I think learning to code would be very helpful to him.
Electronic kits, expensive Lego, etc, is all about following instructions.
Snap kits are a favourite here. It’s all to do with electronics.
3D printer - ender 3 is amazing
Ant weight robot kits
Technic and motors for Lego building
My dd loves engineering too, she’s also on the spectrum and Lego obsessed. How about….
this build a engine?
Or this robotic arm building kit?
My dd is getting more Lego technics because she’s so destructive I can’t buy her much else. She loves knex too but the older stuff (big wheel etc…) and we have gravitrax.
I'm an engineer. My asd boy loves Lego and creating working machines; vending machines, guns, etc. He loves the Turing tumble I bought him. It's coding without a machine. My other kids love it too
These are all great ideas thank you! Lots to think about not just for Christmas but for future projects too.
He has snap circuits but has been enjoying an advent calendar DH found on sale, where you build little electronic games out of basic components. He’s also doing the electronics section of KS3 physics (he’s home ed) so all working out quite nicely there!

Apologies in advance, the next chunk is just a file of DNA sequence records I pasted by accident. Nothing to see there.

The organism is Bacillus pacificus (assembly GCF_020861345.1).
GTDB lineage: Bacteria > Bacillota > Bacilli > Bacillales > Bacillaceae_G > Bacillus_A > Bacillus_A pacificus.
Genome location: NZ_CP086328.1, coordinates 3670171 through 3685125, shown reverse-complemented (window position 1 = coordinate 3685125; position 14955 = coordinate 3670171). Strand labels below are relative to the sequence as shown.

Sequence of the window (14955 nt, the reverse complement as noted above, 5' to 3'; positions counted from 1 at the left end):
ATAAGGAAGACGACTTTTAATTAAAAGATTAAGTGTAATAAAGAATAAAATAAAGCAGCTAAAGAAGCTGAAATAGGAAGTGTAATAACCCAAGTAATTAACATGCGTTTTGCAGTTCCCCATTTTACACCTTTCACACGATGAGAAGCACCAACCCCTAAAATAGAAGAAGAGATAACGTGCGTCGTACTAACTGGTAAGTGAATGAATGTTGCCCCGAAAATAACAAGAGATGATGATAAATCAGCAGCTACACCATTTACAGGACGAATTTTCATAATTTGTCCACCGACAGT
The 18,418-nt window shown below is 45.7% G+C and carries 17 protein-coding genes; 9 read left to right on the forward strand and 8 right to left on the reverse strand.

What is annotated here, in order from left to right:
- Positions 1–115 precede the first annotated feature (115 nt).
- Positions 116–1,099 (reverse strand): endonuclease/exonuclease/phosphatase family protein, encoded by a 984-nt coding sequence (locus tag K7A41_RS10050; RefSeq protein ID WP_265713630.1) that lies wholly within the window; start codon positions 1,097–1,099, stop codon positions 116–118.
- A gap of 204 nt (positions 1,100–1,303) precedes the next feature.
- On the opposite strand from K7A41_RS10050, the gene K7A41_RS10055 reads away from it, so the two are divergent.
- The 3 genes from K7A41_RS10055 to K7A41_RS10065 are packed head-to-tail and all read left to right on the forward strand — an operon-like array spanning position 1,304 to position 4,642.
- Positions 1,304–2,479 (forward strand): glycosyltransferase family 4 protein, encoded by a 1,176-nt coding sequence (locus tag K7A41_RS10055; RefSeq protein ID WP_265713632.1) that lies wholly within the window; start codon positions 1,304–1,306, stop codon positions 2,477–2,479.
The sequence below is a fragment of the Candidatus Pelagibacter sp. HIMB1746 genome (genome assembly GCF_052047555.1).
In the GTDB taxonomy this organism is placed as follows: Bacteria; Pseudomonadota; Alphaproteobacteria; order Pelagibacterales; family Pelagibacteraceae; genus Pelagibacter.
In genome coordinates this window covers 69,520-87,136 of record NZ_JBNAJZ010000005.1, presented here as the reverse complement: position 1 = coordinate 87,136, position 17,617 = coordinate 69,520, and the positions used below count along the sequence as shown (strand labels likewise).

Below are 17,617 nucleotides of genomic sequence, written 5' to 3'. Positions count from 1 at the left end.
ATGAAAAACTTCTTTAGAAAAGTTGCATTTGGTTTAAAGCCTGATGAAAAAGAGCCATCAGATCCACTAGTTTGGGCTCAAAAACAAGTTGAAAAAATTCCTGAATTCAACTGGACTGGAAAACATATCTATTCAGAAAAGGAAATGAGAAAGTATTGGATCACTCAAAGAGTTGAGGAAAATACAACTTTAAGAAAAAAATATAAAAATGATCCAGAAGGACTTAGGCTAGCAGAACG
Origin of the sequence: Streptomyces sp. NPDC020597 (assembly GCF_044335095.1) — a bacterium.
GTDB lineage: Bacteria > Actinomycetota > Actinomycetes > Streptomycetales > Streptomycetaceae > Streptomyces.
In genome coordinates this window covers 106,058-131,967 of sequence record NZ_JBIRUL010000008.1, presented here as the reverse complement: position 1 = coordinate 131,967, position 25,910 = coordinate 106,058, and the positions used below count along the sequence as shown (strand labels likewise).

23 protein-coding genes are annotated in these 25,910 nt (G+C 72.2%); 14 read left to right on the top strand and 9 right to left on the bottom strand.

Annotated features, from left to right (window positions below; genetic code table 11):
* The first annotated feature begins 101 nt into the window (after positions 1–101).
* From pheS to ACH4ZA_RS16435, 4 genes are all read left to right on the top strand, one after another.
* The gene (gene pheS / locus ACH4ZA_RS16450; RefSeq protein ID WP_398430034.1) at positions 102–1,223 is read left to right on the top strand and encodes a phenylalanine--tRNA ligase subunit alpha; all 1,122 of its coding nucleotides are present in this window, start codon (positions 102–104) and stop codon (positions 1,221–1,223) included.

I meant to say he does have a Turing Tumble - fantastic isn’t it?! I need to work through it myself too
It’s interesting that coding has been mentioned - he wasn’t keen for a long time but recently has become interested although it’s definitely the hands on physical stuff that interests him much more. We also have a micro:bit that a friend gave us when they first came out, I need to figure out what the hell to do with that.
@5zeds he does seem interested in mechanics - he will likely choose this as his vocational option at college when he’s 14 - but it really seems to be the design/problem solving aspect that he’s most interested in. Chemistry was his first love and he still enjoys that too, I gather chemical engineering is an option but need to find out more about that. I’m making sure he works hard on maths because I gather that’s vital for engineering too.
We are also going to go to themadmuseum.co.uk/ sometime but it’s a long trip from Sussex! He enjoyed the observatory science centre recently too, lots of hands on “how does this work” type stuff